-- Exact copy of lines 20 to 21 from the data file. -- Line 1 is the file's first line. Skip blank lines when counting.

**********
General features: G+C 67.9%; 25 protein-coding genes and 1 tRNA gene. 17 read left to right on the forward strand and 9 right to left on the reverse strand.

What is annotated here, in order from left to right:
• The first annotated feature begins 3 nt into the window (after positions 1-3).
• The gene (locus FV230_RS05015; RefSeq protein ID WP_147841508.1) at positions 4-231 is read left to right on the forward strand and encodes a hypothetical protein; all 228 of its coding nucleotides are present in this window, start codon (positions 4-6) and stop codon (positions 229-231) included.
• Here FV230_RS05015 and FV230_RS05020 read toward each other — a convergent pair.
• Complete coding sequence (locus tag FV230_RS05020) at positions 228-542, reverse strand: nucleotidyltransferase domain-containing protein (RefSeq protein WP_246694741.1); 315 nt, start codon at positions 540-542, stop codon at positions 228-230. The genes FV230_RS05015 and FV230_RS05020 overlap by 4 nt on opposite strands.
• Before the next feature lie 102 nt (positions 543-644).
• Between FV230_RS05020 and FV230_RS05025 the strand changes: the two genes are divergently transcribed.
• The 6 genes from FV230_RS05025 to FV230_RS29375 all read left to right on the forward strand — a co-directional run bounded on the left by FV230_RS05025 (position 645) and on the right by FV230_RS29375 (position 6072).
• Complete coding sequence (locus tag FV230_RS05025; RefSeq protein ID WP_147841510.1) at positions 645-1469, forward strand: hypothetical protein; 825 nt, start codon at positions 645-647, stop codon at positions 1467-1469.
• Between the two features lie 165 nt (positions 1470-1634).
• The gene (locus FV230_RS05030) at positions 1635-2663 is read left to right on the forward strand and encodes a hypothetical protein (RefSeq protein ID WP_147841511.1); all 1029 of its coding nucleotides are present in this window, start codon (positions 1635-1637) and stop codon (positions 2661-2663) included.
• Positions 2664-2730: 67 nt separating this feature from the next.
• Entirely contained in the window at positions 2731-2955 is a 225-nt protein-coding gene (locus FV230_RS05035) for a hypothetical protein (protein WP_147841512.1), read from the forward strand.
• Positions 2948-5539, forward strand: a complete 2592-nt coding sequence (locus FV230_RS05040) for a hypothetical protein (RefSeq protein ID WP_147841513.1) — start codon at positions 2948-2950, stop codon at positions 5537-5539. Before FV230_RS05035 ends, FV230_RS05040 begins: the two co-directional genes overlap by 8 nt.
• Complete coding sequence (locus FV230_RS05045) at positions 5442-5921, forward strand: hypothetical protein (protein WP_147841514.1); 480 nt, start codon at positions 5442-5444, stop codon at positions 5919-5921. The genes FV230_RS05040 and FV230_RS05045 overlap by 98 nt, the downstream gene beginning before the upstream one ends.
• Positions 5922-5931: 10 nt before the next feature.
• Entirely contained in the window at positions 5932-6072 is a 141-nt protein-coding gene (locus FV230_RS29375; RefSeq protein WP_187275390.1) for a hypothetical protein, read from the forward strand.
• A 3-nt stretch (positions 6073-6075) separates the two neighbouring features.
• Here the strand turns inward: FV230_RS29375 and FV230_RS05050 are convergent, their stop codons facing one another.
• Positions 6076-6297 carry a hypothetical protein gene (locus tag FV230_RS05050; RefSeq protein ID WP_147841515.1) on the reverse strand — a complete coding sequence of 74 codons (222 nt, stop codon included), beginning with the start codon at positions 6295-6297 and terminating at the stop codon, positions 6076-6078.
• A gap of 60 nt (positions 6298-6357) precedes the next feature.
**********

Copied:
• Here the strand turns inward: FV230_RS29375 and FV230_RS05050 are convergent, their stop codons facing one another.
• Positions 6076-6297 carry a hypothetical protein gene (locus tag FV230_RS05050; RefSeq protein ID WP_147841515.1) on the reverse strand — a complete coding sequence of 74 codons (222 nt, stop codon included), beginning with the start codon at positions 6295-6297 and terminating at the stop codon, positions 6076-6078.